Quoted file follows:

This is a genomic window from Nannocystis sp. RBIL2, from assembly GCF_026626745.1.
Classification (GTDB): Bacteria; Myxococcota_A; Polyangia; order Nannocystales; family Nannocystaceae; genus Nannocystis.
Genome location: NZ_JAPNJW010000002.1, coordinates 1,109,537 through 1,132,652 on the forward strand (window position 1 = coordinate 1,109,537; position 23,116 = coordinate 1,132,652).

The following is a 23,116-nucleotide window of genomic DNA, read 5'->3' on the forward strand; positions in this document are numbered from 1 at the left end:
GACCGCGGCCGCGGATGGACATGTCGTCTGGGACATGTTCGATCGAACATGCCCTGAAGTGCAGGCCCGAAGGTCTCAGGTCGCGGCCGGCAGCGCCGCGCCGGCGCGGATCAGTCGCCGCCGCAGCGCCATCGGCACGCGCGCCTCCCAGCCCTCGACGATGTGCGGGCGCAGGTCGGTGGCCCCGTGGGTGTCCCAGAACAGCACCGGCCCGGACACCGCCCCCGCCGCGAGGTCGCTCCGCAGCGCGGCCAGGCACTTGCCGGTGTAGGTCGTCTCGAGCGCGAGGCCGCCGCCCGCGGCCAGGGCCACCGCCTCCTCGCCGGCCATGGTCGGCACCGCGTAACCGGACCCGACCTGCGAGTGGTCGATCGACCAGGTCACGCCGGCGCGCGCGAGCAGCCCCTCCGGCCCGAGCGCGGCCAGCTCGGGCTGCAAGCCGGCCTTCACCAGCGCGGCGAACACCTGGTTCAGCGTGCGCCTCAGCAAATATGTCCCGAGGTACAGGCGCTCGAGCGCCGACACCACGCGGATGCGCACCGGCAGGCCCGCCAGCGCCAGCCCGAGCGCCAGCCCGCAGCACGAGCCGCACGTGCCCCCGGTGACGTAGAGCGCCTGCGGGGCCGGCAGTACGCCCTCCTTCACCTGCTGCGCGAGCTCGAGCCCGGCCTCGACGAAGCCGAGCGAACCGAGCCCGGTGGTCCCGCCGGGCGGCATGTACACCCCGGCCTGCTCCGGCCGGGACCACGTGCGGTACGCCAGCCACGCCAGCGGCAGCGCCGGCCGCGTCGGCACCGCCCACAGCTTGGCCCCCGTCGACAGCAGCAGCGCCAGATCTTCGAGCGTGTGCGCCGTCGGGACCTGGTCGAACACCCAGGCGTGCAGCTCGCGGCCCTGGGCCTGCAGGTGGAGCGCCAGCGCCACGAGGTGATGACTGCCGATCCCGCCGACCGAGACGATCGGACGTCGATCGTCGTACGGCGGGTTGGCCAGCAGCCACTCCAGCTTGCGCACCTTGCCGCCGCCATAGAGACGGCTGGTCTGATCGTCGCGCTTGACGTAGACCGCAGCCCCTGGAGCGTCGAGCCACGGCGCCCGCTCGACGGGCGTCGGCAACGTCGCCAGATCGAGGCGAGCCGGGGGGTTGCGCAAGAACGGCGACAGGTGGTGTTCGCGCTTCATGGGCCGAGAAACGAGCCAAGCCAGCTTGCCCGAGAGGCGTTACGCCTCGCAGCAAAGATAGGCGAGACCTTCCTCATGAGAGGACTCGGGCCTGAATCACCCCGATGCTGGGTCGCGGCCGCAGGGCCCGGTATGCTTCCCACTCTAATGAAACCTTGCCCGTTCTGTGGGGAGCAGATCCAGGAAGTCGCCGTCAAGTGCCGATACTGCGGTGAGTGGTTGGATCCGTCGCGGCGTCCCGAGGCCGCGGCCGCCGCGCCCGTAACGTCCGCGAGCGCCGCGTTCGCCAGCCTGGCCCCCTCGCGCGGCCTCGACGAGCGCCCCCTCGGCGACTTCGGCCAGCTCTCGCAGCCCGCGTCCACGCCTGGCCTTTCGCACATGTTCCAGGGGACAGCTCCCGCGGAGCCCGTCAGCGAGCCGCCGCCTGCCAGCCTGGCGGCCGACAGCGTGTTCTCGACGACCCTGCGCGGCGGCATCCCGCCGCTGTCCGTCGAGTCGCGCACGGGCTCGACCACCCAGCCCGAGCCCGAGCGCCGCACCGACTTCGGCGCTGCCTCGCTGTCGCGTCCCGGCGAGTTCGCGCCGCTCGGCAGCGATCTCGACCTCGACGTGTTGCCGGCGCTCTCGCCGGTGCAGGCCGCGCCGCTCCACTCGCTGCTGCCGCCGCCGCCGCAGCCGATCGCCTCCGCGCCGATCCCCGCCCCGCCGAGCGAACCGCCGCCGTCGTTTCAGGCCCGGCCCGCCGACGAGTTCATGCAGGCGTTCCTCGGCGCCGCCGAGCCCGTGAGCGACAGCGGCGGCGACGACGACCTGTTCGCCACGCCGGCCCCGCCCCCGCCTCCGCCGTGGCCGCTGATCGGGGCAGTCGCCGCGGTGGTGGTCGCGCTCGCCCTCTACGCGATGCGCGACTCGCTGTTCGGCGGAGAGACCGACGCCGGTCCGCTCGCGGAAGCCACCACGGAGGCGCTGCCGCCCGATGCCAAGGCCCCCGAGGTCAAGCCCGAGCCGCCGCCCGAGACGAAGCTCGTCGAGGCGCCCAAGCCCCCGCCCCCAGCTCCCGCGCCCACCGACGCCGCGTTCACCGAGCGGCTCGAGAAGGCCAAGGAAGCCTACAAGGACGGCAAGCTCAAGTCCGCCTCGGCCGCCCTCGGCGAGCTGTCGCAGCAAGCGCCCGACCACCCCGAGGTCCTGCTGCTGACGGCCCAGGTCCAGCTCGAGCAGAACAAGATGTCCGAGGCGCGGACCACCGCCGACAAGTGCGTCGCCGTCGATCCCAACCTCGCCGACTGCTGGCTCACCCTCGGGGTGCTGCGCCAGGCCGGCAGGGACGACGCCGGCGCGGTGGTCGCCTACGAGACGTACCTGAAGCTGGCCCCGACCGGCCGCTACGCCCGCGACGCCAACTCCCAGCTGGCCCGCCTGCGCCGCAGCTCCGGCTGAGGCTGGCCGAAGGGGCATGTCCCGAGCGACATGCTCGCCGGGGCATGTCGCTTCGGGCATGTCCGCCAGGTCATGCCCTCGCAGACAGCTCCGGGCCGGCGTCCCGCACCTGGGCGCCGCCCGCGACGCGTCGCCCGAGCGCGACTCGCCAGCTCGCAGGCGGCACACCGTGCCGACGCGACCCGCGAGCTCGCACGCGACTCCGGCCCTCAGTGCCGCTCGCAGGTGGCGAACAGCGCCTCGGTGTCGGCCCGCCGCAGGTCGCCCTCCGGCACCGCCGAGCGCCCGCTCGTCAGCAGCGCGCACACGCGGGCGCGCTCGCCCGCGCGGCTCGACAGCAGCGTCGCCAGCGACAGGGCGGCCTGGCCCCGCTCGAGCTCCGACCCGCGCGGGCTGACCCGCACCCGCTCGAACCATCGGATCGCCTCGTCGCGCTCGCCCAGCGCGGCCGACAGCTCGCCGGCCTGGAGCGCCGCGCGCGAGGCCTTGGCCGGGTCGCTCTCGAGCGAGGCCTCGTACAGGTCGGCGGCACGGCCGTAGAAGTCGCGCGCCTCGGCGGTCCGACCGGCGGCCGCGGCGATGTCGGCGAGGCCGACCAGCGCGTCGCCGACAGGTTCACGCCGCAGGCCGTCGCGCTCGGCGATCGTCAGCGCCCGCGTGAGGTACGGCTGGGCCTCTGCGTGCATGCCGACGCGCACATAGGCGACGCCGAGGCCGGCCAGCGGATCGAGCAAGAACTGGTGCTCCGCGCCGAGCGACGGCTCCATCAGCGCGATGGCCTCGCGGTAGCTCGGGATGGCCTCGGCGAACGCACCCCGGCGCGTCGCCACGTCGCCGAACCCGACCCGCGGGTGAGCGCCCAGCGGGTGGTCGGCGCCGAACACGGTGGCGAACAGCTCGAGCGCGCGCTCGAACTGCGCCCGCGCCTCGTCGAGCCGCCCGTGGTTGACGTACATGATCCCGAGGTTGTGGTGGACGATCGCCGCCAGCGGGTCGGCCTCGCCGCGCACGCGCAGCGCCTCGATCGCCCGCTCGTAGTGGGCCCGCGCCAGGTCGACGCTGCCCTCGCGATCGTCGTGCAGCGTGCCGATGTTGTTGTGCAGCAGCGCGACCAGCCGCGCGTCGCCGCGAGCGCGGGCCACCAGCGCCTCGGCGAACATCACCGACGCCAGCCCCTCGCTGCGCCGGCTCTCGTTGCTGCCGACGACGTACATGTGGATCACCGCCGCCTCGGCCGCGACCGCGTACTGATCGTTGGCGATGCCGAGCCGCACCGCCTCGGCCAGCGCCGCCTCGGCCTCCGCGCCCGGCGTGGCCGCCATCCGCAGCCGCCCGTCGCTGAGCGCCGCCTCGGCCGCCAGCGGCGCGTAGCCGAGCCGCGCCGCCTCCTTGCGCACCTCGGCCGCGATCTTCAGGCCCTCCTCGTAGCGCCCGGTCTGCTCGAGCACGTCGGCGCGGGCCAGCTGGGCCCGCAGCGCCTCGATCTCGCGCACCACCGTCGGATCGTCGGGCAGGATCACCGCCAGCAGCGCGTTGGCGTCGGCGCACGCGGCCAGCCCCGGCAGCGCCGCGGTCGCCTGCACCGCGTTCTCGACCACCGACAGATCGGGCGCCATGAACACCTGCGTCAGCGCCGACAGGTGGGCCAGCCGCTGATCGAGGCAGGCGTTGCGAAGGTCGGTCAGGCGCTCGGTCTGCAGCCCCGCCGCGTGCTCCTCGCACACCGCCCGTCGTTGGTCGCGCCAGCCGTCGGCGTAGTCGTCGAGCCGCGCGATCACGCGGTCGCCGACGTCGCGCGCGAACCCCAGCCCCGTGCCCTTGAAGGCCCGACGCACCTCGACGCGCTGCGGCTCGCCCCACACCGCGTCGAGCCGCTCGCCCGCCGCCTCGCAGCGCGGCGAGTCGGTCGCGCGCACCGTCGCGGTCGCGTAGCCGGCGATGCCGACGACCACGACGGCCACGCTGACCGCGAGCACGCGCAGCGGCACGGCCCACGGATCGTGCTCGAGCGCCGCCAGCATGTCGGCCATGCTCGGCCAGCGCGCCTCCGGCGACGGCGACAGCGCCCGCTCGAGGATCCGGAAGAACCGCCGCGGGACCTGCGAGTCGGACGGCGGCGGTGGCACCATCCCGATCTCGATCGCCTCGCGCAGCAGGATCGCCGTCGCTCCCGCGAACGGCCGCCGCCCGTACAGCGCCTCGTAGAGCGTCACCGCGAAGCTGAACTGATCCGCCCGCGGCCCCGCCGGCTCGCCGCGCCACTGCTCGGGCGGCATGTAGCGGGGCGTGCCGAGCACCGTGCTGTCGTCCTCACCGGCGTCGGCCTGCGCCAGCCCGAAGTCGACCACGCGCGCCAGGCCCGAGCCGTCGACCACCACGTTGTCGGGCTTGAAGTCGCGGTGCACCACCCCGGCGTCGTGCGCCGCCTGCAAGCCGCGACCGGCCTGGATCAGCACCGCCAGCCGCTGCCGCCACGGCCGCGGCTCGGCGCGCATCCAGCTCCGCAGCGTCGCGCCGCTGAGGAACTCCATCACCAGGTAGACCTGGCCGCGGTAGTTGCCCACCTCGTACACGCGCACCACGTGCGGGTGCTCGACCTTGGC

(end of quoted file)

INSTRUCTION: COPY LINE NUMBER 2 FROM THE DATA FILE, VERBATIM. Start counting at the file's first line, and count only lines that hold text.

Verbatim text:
Classification (GTDB): Bacteria; Myxococcota_A; Polyangia; order Nannocystales; family Nannocystaceae; genus Nannocystis.